Tag Archive: Sets


Set secrets

Here you can see a shot of part of the set for the Prince’s ball, taken during lighting sessions prior to the ballet’s premiere. Back in the summer, we visited the carpentry section of the Royal Opera House workshops to see the set’s construction. Birmingham Royal Ballet’s Technical Director, Paul Grace, spoke to us about what we saw.

‘Traditionally the flats for our ballets would be made out of a wooden frame, with either a plywood front or with canvas stretched across it’, explained Paul. ‘This time, however, for the Ballroom we’re using new materials.’ (Click each thumbnail below to view a larger version of the image)

‘Here you can see an alluminium frame, on top of which is a plastic sheeting called Twin Wall. It’s incredibly light and strong, and that’s key. These are big flats, and if plywood had been used they would just weigh far too much. At the top of each flat there will then be relief work similar to what you can see here, and at the side will be a wooden profile which will be painted to match.’

As we have since seen, the results are striking!

Sunday load-in

The Birmingham Royal Ballet technical department have been hard at work today, as the sets and cloths for Cinderella arrived at Birmingham Hippodrome. Joined by the venue’s own team, it was the first of many long, long days of work for everybody backstage, in preparation for the ballet’s premiere on 24 November.

Set progress

Here you can see images of two parts of the set for Cinderella’s kitchen – the sink and a cupboard both now laden with pots and pans!

John Macfarlane’s set designs

Here you can see Designer John Macfarlane working on cloths for Cinderella, in a specially recorded video diary:

David visits the stores

In David Bintley’s latest video diary, he visits Birmingham Royal Ballet’s stores. Here he has a first look at the sets for Cinderella, which have just been brought up from London.

Joints

Birmingham Royal Ballet’s production of Cinderella is being crafted specifically as a touring production. As a result, all of the sets have to be easily collapsible, so that they can be loaded into trucks and transported across the country before being reassembled in a different venue, all within a few short days.

As a result, the vast flats that make up Cinderella’s kitchen are held together with a number of loose pin hinges as shown below:

Loose pin hinges

These hold the set together securely, however once the show is over the pins can be removed and the sets easily come to pieces. To help speed up the process of assembling the sets, the technical team write words at the point where two pieces of wood come together. These words are chosen at random by the technical team themselves.

Click on the thumbnails below to view a gallery of examples from the back of the Cinderella set:

PhillSteveFryMouseFizzyTrifleOuchYikesTightCrikeyPizzaChandonGeoffHiSallyDoh!GianfrancoZolaVic ReevesBob Mortimer

David explains the modelbox process

David recorded some short video diaries recently, explaining progress made on Cinderella so far. Here you can see him explaining last year’s model box presentation, complete with exclusive, previously unseen footage!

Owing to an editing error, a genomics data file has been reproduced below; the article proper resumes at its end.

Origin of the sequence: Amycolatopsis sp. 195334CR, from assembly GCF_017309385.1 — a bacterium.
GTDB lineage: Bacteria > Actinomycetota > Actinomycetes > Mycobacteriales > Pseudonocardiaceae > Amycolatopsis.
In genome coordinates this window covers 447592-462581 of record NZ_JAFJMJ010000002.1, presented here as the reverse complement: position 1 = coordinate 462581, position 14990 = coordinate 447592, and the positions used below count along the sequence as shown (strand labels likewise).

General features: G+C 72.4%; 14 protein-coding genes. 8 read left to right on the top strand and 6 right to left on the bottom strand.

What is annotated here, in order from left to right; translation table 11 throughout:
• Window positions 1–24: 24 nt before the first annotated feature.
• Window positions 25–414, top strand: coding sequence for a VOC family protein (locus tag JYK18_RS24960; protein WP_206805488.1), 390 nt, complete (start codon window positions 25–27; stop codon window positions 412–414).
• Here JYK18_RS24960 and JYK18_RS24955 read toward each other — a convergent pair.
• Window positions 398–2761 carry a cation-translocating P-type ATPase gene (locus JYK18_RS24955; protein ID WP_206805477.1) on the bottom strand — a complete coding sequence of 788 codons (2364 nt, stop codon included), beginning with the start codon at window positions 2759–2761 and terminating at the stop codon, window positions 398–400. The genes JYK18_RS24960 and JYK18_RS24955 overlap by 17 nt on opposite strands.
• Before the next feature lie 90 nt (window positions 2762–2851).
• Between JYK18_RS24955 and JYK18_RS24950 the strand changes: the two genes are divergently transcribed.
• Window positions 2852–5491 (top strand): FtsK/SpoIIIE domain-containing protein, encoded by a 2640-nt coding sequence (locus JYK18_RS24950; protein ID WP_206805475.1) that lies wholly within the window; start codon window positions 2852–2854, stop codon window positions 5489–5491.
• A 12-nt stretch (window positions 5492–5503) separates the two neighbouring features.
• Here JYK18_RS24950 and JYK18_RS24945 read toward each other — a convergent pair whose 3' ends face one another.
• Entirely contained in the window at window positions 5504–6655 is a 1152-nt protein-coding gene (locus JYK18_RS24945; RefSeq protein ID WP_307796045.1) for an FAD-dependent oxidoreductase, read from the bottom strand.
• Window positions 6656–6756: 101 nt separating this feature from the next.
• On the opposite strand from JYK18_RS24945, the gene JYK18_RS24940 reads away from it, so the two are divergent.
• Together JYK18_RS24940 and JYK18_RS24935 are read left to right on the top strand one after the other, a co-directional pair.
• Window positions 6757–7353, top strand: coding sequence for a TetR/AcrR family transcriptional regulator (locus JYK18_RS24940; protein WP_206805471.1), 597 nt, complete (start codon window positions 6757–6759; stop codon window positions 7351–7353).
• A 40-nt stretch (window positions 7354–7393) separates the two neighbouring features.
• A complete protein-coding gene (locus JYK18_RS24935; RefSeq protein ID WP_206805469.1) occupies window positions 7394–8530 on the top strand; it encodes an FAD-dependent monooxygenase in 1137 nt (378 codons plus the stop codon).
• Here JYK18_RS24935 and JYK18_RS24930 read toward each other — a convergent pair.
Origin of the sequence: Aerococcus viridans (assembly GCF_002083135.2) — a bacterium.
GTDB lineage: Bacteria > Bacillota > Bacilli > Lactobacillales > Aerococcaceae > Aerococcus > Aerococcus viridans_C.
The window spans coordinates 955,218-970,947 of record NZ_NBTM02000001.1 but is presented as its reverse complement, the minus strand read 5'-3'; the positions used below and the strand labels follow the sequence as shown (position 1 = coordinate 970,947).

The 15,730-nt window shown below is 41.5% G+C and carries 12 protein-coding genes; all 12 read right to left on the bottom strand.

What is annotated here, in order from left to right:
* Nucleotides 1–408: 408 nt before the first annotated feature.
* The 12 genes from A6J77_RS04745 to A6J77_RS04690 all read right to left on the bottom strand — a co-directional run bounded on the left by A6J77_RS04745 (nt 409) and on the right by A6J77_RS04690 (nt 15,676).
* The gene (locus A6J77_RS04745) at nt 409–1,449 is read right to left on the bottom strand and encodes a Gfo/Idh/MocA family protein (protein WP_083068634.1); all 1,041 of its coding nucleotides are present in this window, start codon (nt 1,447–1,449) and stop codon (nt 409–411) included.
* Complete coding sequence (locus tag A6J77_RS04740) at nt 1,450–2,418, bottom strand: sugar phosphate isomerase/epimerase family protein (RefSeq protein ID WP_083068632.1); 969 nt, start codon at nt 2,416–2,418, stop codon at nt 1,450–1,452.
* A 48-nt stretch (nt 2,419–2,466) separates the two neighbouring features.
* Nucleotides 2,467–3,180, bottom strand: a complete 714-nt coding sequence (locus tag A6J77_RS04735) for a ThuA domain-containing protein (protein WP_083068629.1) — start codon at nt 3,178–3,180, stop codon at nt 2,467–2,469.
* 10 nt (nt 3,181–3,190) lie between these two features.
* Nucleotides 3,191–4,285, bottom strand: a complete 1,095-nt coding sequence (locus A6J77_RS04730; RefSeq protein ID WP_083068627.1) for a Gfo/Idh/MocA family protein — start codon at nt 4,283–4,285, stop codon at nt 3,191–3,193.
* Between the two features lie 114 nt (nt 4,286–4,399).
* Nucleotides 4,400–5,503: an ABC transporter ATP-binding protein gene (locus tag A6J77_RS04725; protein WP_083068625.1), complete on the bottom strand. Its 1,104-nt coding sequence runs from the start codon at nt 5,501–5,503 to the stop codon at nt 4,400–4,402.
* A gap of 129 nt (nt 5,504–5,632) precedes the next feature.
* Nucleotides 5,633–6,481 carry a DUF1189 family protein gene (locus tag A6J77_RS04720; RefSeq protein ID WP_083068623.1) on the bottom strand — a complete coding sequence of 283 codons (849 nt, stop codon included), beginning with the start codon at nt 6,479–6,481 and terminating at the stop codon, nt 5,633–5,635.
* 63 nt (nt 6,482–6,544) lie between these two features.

First look at Cinderella's Kitchen

Footage showing a model of Cinderella’s kitchen was included in a video introduction to the 2010-11 season, published earlier this year. In the 2-minute clip, a short shot from the original 1/25 scale model box presentation can been seen, showing the kitchen in which the heroine begins her story.

In the original presentation, in which John Macfarlane joined the Director to introduce their vision for the ballet to the Company, David said:

‘John has been quite brave in that he has deliberately designed Cinderella’s kitchen to be small. I’ve seen versions of Cinderella set in some of the largest kitchens I’ve ever seen in my life, with vast prosceniums and suchlike. But John said no, it must be credible, like a real kitchen.’

‘It was very important that there be this realism at the beginning,’ explained the designer, ‘in order to create the most effective contrast when she leaves it all behind and embarks on this magical journey.’

David has already said that the restricted space within the kitchen has informed his choreography. In a Question and Answer session conducted earlier this year, he revealed:

‘The size of the performance space then dictates what I do, and I like that kind of restraint sometimes.

‘So the ‘Seasons’ divertissements for instance are all solos. It’s hard to fill a stage with a solo, which is why in a classic ballet you have 100 people sitting around on chairs watching. In these divertissements you’ve only got one spectator – Cinderella herself. So to have the Seasons invading this small kitchen was not only an interesting idea dramatically – visually it looks beautiful – but for me it really focusses the audience’s eyes on that one single dancer.’

You can see the video clip here:

The model box presentation has proved repeatedly to be an invaluable reference point for David. While he is already creating the work in Birmingham Royal Ballet’s home studios, John’s model kitchen has allowed the Director to see just how much space he will actually have available to him when the piece finally makes it to the full stage this winter.

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